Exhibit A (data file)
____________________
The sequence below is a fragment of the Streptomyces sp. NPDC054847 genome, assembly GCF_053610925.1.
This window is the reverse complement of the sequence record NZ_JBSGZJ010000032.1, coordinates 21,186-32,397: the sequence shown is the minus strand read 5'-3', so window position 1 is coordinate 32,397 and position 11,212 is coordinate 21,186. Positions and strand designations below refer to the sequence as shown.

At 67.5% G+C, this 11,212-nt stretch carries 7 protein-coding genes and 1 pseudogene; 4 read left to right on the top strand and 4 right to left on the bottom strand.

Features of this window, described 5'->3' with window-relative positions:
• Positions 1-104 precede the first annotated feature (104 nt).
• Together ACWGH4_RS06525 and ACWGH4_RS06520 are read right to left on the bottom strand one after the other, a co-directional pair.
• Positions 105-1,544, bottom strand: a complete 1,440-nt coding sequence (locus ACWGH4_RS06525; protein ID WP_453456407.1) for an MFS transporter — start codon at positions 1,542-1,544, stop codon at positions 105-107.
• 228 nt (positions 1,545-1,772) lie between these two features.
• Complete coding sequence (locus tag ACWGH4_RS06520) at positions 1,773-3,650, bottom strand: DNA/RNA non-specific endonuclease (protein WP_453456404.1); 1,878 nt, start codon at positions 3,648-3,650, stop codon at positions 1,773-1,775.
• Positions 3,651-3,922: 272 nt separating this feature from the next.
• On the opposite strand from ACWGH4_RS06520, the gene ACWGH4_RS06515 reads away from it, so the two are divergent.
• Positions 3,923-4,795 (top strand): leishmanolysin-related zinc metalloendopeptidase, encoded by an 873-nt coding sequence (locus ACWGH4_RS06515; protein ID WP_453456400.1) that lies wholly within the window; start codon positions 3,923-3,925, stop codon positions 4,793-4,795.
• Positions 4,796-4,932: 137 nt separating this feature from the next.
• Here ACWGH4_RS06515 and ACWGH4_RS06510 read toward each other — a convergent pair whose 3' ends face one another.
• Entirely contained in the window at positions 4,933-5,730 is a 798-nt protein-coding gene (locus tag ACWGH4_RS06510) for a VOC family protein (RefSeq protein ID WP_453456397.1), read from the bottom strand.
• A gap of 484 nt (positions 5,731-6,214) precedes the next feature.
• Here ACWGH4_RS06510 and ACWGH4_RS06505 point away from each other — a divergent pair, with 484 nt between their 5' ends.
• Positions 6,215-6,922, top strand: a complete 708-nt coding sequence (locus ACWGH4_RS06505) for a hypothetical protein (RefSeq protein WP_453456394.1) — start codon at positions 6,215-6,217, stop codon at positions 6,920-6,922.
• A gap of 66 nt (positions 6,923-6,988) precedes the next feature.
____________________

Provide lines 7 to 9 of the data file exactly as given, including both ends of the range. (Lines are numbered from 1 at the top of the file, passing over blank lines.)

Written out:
• Positions 105-1,544, bottom strand: a complete 1,440-nt coding sequence (locus ACWGH4_RS06525; protein ID WP_453456407.1) for an MFS transporter — start codon at positions 1,542-1,544, stop codon at positions 105-107.
• 228 nt (positions 1,545-1,772) lie between these two features.
• Complete coding sequence (locus tag ACWGH4_RS06520) at positions 1,773-3,650, bottom strand: DNA/RNA non-specific endonuclease (protein WP_453456404.1); 1,878 nt, start codon at positions 3,648-3,650, stop codon at positions 1,773-1,775.